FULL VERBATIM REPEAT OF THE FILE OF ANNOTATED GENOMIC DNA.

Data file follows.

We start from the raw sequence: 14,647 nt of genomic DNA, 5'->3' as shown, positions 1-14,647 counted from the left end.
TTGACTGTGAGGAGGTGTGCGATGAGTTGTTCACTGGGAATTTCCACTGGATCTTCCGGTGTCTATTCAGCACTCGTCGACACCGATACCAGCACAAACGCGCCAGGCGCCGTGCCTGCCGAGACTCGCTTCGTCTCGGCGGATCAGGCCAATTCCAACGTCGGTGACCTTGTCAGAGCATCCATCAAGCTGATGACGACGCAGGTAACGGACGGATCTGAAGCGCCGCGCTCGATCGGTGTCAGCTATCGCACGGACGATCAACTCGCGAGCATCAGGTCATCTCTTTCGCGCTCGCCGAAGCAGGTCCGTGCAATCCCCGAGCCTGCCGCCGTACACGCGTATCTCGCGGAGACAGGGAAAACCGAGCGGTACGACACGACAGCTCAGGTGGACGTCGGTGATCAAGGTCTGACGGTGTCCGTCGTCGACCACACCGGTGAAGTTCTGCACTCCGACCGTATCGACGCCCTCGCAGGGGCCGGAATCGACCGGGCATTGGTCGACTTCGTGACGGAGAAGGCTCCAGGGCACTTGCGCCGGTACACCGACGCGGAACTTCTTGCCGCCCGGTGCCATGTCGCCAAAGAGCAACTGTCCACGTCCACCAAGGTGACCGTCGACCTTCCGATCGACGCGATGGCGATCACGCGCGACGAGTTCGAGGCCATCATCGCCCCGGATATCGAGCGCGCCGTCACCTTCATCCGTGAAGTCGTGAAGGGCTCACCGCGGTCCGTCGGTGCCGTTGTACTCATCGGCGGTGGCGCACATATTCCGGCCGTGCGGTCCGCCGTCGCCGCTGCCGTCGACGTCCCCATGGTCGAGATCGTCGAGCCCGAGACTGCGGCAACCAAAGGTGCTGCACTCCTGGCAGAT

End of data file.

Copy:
We start from the raw sequence: 14,647 nt of genomic DNA, 5'->3' as shown, positions 1-14,647 counted from the left end.
TTGACTGTGAGGAGGTGTGCGATGAGTTGTTCACTGGGAATTTCCACTGGATCTTCCGGTGTCTATTCAGCACTCGTCGACACCGATACCAGCACAAACGCGCCAGGCGCCGTGCCTGCCGAGACTCGCTTCGTCTCGGCGGATCAGGCCAATTCCAACGTCGGTGACCTTGTCAGAGCATCCATCAAGCTGATGACGACGCAGGTAACGGACGGATCTGAAGCGCCGCGCTCGATCGGTGTCAGCTATCGCACGGACGATCAACTCGCGAGCATCAGGTCATCTCTTTCGCGCTCGCCGAAGCAGGTCCGTGCAATCCCCGAGCCTGCCGCCGTACACGCGTATCTCGCGGAGACAGGGAAAACCGAGCGGTACGACACGACAGCTCAGGTGGACGTCGGTGATCAAGGTCTGACGGTGTCCGTCGTCGACCACACCGGTGAAGTTCTGCACTCCGACCGTATCGACGCCCTCGCAGGGGCCGGAATCGACCGGGCATTGGTCGACTTCGTGACGGAGAAGGCTCCAGGGCACTTGCGCCGGTACACCGACGCGGAACTTCTTGCCGCCCGGTGCCATGTCGCCAAAGAGCAACTGTCCACGTCCACCAAGGTGACCGTCGACCTTCCGATCGACGCGATGGCGATCACGCGCGACGAGTTCGAGGCCATCATCGCCCCGGATATCGAGCGCGCCGTCACCTTCATCCGTGAAGTCGTGAAGGGCTCACCGCGGTCCGTCGGTGCCGTTGTACTCATCGGCGGTGGCGCACATATTCCGGCCGTGCGGTCCGCCGTCGCCGCTGCCGTCGACGTCCCCATGGTCGAGATCGTCGAGCCCGAGACTGCGGCAACCAAAGGTGCTGCACTCCTGGCAGAT